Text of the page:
Irene Dunham of Lansing is the oldest person in Michigan, and a survivor in more ways than one. Most notably, she survived the deadliest school massacre in U.S. history.
Irene turned 113 on Dec. 16, a birthday she shares with her 75-year-old son Bruce. When the 1927 Bath School Massacre happened, she was a senior in high school. Because she had stayed home with a sore throat, she was not at school that day. This did not spare her, entirely, however.
“She was at home with her mother, and they heard the explosion, and her mother – they jumped in the car and they drove into town and…to see what it was about…and that’s when they saw the school explosion and the carnage and all that. She talks about seeing body parts hanging from the telephone lines, and dead children and their mothers kneeling over them crying,” Bruce recalled the story as he's heard his mother tell it.
“All I remember was all the little kids that were killed. It was terrible." Irene said.
Irene also said she knew Andrew Kehoe, the former treasurer of the Bath Township school board who detonated the bombs that killed 38 children.
“Yeah, I knew him,” Irene said.
"He was on the board...the school board," Bruce added.
“Yeah… school board,” Irene recalled.
“Did he ever talk to you?” Bruce asked his mother.
“Yeah!" Irene replied. "He talked to all of us girls like we were…okay...just before he did what he did.”
Irene recalled when Kehoe drove up to the school about 30 minutes after the bombs in the school detonated, the back of his truck filled with dynamite. He detonated his truck, and the explosion killed himself, Superintendent Emory Huyck and others, including an 8-year-old child.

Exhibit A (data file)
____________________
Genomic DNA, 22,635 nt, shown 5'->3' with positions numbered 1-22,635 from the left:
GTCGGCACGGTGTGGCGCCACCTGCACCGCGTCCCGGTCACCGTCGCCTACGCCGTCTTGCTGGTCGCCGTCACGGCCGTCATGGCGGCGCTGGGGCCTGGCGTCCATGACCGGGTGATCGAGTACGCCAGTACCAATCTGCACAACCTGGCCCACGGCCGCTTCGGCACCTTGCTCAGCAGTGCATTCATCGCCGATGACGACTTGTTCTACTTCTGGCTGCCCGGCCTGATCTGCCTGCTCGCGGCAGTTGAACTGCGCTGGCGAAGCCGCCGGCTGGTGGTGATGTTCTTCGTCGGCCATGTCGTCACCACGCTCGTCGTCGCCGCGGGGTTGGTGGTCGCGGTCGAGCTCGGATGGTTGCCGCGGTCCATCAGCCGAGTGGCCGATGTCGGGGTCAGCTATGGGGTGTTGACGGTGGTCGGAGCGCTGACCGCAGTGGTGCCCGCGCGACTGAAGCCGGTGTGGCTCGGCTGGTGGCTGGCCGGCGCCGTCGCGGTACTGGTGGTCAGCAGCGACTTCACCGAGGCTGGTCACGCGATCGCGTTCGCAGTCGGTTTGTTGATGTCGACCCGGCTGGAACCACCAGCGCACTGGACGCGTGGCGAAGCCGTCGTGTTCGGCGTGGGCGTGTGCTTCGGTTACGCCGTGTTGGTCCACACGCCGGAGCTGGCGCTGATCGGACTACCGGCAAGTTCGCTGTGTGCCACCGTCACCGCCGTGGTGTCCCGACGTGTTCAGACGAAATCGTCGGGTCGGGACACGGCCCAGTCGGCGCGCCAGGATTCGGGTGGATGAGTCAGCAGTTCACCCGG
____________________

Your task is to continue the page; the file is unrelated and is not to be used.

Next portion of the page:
“We had a principal we loved…of the school…and he was walking down to see what this guy was up to, but just as he got to the car, well he…this guy turned a switch on and blew the poor…Huyck and of course the car, and everything. Part of the car was on a wire above, a part of him with it. It was horrid to have to look at. Mom and I had to…we saw that," Irene said.
Irene has survived a lot in 113 years. When she was 90, she was diagnosed with colon cancer and survived both surgery and chemotherapy. Irene drove until she was 106. On her 113 birthday, her senior assisted living home celebrated with her with her family outside her window.
She was recently vaccinated for COVID-19, the second pandemic she has seen in her lifetime.
She attributes her long life to her time spent outdoors, something she’s always loved and is looking forward to again this spring.
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